ECE Researchers receive NSF Grant for Design of MIMO Radar with Sparse Linear Arrays

A team of ECE researchers led by Distinguished Professor Athina Petropulu (PI) have received a new NSF award titled “MIMO Radar With Sparse Linear Arrays - Theory, Implementation and Applications." This project includes Professor Yingying Chen and Assistant Professor Chung-Tse Michael Wu as co-PIs. The total award amount for the three-year project is $450,000.

The project aims to design Multiple-input multiple-output (MIMO) radars that have several advantages as compared to traditional phased arrays. They can achieve higher resolution with the same number of antennas. They can also achieve a wide field of view, illuminating multiple targets at the same time, which translates to faster detection time. Reduction of the number of active antennas without hurting the radar performance would reduce the cost of the radar. As such, a low-cost, high resolution radar would advance the state-of-art of smart environment, smart home, and IoT sensing, thereby enabling applications such as smart patient care, elderly monitoring, fitness assistant, etc., that rely on sensing. In an era where COVID-19 forced home isolation with limited supervision of vulnerable segments of the population, a radar device could provide information on vital signs, or detect falls without invading people's privacy in the way surveillance cameras would. MIMO radar using specially designed Sparse Linear Arrays (SLAs) can enjoy reduced hardware cost without losing the MIMO radar advantages. An SLA can be thought of as a uniform linear array with only a small number of active antennas. By careful selection of the active antennas and optimal design of transmit waveforms, one can maintain a radar performance close to that of the fully populated array. However, finding an optimal sparse array geometry in terms of the fewest antennas is a difficult combinatorial problem. The proposed project will advance the state-of-art of SLA based MIMO radar as a cost-effective imaging radar by (i) providing a novel framework for antenna selection, (ii) developing an SLA MIMO radar prototype based on frequency-scanning metamaterial (MTM) antennas, and (iii) developing real-time activity monitoring and user identification schemes that leverage the high resolution and wide field of view of MIMO SLA radar.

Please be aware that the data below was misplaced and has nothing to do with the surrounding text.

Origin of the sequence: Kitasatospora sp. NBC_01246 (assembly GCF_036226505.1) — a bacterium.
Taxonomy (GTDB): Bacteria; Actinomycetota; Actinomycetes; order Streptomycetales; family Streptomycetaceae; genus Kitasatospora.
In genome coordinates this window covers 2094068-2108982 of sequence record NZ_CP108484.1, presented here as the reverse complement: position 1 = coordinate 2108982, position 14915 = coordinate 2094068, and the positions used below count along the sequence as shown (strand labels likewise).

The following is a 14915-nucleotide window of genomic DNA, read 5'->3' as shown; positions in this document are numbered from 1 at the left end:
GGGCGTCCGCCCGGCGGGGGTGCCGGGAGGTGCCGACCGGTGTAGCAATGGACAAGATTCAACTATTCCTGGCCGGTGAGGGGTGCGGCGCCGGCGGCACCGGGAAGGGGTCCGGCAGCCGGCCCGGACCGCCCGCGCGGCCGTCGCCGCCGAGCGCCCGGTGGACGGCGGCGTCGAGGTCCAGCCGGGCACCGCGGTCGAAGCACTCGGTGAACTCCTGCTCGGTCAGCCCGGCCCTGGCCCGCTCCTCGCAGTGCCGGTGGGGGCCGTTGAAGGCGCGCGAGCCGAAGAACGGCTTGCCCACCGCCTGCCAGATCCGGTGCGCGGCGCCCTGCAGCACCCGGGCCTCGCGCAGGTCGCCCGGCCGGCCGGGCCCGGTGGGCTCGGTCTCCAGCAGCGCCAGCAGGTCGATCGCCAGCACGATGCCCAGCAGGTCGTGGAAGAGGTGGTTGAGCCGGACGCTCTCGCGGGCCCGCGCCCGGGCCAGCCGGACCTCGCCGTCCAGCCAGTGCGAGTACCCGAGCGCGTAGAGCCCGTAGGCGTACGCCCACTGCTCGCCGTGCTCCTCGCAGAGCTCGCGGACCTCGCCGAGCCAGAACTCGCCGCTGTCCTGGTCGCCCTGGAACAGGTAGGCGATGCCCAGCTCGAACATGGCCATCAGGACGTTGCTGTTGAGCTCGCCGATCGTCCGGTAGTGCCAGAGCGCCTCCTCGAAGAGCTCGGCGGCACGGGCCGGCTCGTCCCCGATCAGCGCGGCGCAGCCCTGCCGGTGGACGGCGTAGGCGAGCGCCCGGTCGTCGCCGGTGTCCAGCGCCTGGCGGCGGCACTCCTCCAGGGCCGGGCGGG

The link of the award is
Congratulations to Athina, Yingying and Michael!